To be continued…. [Send me question at and I will forward them to the moderator.

Opening Remarks

Edward L. Ayers

The goal of today’s panels is to understand how Americans viewed their world in 1859 without the knowledge of what was to come.  From this perspective, Lincoln was a successful lawyer and Jefferson Davis still a senator.  If we do not understand the years leading to secession and war than we cannot understand four years of bloody conflict.

Governor Tim Kaine

Two crucial events in American history: Civil War forged our national identity and WWII secured the nation’s place on the world stage.  Comments on placement of Arthur Ashe, statue of Lincoln, etc.  All created controversy owing to the divisive nature of the war.  We are still wrestling with it as a commonwealth and as a country.  Not only did the war end slavery, but it enabled civil government to evolve in its responsibilities.  Mentioned that he read a biography of Andrew Jackson and learned that regional disputes have a rich history.  Hmmm…could it have been Mechum’s new biography.  Without the war and reunion the nation would not have become a player on the world stage.  Kaine is committing the state to battlefield preservation over the next few years.  We are here to learn from our past so we can come together in better understanding.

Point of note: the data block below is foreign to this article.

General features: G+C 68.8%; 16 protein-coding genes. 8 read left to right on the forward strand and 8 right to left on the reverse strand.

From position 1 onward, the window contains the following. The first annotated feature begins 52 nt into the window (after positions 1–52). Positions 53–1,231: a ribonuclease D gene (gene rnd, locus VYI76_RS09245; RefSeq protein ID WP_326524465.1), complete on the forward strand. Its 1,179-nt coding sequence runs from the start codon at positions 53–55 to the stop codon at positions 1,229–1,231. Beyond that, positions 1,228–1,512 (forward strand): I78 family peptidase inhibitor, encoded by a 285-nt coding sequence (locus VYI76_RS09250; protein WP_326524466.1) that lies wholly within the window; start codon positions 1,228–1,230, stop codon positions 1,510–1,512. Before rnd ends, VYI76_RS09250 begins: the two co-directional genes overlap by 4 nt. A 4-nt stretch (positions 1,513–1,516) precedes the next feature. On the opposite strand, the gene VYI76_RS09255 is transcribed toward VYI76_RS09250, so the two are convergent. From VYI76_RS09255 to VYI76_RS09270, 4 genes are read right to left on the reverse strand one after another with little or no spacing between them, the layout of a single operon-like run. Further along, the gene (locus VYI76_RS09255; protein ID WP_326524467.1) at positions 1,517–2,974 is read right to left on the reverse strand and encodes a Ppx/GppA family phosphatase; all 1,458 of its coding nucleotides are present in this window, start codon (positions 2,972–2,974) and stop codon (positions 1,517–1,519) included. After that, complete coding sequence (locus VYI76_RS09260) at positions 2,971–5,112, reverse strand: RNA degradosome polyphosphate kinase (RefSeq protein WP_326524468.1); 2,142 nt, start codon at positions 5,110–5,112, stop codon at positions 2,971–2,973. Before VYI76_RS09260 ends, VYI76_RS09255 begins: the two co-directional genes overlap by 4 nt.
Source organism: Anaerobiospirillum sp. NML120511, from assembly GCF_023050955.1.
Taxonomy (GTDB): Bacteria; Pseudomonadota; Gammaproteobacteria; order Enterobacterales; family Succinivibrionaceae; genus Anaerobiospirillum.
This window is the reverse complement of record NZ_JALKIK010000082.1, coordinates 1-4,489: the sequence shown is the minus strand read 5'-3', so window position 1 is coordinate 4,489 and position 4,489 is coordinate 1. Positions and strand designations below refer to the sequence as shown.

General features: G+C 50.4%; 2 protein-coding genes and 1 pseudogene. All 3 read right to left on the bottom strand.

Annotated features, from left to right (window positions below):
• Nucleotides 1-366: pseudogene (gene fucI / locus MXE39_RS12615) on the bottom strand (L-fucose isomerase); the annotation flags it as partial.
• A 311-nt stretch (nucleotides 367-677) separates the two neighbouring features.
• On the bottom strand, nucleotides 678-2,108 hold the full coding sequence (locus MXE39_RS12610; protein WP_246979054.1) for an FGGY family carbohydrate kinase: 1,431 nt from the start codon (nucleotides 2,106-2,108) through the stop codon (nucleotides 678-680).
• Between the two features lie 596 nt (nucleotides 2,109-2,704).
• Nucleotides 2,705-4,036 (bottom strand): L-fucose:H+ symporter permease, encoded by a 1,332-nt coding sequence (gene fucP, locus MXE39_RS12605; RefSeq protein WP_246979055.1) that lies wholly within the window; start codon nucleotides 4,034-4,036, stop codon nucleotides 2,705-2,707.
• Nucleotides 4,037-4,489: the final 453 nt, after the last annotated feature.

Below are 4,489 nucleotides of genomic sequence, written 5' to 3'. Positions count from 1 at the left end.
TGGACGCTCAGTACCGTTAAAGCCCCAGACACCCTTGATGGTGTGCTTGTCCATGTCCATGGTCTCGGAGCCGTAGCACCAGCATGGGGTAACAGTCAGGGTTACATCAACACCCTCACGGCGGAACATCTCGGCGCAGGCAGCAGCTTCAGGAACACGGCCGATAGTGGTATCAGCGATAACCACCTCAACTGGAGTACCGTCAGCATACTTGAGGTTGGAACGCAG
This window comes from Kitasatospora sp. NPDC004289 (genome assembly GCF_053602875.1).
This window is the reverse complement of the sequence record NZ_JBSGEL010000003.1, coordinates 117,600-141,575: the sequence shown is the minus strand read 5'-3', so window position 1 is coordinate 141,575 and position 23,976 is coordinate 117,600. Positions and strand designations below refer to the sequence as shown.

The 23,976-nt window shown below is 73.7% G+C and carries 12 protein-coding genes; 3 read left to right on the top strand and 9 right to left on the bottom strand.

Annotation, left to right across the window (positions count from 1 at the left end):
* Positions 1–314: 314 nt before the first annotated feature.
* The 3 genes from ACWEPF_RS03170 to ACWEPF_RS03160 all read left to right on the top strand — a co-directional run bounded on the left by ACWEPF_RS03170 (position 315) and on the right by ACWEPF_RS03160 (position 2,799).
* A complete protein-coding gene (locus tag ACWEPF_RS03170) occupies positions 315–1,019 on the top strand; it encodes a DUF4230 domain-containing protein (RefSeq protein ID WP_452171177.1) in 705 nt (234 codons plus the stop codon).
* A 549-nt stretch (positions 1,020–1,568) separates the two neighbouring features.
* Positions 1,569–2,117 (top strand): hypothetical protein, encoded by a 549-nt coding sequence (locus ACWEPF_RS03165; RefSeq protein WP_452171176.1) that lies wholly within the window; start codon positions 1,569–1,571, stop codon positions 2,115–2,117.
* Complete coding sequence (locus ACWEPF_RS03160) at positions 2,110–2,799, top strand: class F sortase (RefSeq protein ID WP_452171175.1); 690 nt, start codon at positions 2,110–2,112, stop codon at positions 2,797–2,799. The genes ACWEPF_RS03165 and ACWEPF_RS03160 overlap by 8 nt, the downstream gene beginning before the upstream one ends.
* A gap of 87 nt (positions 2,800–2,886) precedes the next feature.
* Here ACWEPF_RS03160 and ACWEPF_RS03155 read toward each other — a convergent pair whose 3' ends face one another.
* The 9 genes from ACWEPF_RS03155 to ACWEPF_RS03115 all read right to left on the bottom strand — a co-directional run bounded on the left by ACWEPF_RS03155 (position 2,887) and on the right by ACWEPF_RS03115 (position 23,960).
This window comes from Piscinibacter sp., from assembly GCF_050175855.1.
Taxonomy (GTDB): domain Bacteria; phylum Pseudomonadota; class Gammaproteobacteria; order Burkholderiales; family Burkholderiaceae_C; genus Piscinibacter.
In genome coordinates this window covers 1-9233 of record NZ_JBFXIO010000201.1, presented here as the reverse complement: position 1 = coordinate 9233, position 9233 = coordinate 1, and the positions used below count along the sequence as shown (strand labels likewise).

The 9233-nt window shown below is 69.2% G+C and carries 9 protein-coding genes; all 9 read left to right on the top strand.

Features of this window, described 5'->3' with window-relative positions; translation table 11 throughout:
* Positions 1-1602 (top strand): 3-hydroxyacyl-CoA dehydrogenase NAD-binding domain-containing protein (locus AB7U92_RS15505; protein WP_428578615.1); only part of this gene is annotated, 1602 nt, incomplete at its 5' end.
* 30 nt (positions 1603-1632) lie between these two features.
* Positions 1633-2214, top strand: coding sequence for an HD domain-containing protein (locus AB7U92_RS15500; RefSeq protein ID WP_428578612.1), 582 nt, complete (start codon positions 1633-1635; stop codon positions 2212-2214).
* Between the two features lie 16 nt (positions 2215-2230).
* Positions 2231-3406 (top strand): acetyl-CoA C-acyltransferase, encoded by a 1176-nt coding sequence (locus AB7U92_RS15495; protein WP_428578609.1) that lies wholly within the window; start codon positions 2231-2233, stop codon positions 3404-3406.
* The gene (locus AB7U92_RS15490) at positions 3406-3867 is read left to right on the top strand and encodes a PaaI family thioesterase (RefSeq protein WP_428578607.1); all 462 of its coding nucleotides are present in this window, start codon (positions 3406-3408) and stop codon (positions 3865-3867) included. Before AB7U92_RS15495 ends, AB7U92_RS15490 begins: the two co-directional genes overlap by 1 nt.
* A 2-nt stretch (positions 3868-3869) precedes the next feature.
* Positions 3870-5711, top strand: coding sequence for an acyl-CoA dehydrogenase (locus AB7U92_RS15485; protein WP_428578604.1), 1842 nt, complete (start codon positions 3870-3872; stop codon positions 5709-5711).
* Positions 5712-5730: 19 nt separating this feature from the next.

A Short Chat With Professor Charles Dew

Good morning and welcome to the University of Richmond for the first major event of the Civil War Sesquicentennial.  The Robbins Center is beginning to fill up and there is certain excitement in the air.  As I mentioned we are expecting over 2,000 people today; keep in mind that this is a weekday.  I just finished talking with Professor Charles Dew of Williams College.  I asked him about the significance of beginning Virginia’s commemoration with 1859 as opposed to the Civil War Centennial which began with the firing on Fort Sumter.  Professor Dew believes that this will highlight the issue of slavery as the sectional conflict – the one issue that ultimately could not be dealt with within the political framework.  He believes that the integration of race and slavery is long overdue in our popular understanding of the war.  Ultimately, he hopes that this renewed focus will bring African Americans back into our national discussion of the war.

As for the format of this conference, Professor Dew couldn’t be more pleased.  He noted that historians have a tendency to talk shop and in a way that alienates the general public.  The lack of formal presenations will hopefully make for some interesting give and take between panelists and, ultimately, the audience.  We shall see.  Stay tuned.

[Note: Please keep in mind that these posts are being written on the fly.  There may be serious spelling and other grammatical issues.]